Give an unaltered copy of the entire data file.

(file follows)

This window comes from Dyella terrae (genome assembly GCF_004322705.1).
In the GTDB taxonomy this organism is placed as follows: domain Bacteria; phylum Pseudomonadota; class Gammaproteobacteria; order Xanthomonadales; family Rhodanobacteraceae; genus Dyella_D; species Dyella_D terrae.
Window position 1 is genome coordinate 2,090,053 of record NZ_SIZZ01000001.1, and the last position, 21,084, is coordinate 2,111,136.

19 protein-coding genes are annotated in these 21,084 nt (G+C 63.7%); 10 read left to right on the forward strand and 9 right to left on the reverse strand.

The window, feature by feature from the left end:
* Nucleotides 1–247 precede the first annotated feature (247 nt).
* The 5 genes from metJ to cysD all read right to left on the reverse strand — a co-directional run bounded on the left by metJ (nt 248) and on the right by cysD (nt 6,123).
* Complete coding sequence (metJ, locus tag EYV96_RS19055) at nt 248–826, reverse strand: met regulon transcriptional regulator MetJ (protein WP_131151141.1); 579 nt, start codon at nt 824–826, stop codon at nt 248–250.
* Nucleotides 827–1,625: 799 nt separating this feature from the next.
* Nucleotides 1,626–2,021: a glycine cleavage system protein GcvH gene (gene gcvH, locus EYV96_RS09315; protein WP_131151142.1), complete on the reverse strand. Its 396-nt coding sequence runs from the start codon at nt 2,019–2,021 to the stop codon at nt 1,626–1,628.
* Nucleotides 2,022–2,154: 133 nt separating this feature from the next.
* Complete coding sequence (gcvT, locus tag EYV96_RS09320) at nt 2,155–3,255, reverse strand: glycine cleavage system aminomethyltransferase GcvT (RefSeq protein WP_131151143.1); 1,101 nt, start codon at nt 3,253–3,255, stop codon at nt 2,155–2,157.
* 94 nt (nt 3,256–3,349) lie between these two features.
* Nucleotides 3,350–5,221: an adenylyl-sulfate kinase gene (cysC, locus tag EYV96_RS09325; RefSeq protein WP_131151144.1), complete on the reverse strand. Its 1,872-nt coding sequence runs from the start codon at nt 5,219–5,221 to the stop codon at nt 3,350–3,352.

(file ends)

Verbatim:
This window comes from Dyella terrae (genome assembly GCF_004322705.1).
In the GTDB taxonomy this organism is placed as follows: domain Bacteria; phylum Pseudomonadota; class Gammaproteobacteria; order Xanthomonadales; family Rhodanobacteraceae; genus Dyella_D; species Dyella_D terrae.
Window position 1 is genome coordinate 2,090,053 of record NZ_SIZZ01000001.1, and the last position, 21,084, is coordinate 2,111,136.

19 protein-coding genes are annotated in these 21,084 nt (G+C 63.7%); 10 read left to right on the forward strand and 9 right to left on the reverse strand.

The window, feature by feature from the left end:
* Nucleotides 1–247 precede the first annotated feature (247 nt).
* The 5 genes from metJ to cysD all read right to left on the reverse strand — a co-directional run bounded on the left by metJ (nt 248) and on the right by cysD (nt 6,123).
* Complete coding sequence (metJ, locus tag EYV96_RS19055) at nt 248–826, reverse strand: met regulon transcriptional regulator MetJ (protein WP_131151141.1); 579 nt, start codon at nt 824–826, stop codon at nt 248–250.
* Nucleotides 827–1,625: 799 nt separating this feature from the next.
* Nucleotides 1,626–2,021: a glycine cleavage system protein GcvH gene (gene gcvH, locus EYV96_RS09315; protein WP_131151142.1), complete on the reverse strand. Its 396-nt coding sequence runs from the start codon at nt 2,019–2,021 to the stop codon at nt 1,626–1,628.
* Nucleotides 2,022–2,154: 133 nt separating this feature from the next.
* Complete coding sequence (gcvT, locus tag EYV96_RS09320) at nt 2,155–3,255, reverse strand: glycine cleavage system aminomethyltransferase GcvT (RefSeq protein WP_131151143.1); 1,101 nt, start codon at nt 3,253–3,255, stop codon at nt 2,155–2,157.
* 94 nt (nt 3,256–3,349) lie between these two features.
* Nucleotides 3,350–5,221: an adenylyl-sulfate kinase gene (cysC, locus tag EYV96_RS09325; RefSeq protein WP_131151144.1), complete on the reverse strand. Its 1,872-nt coding sequence runs from the start codon at nt 5,219–5,221 to the stop codon at nt 3,350–3,352.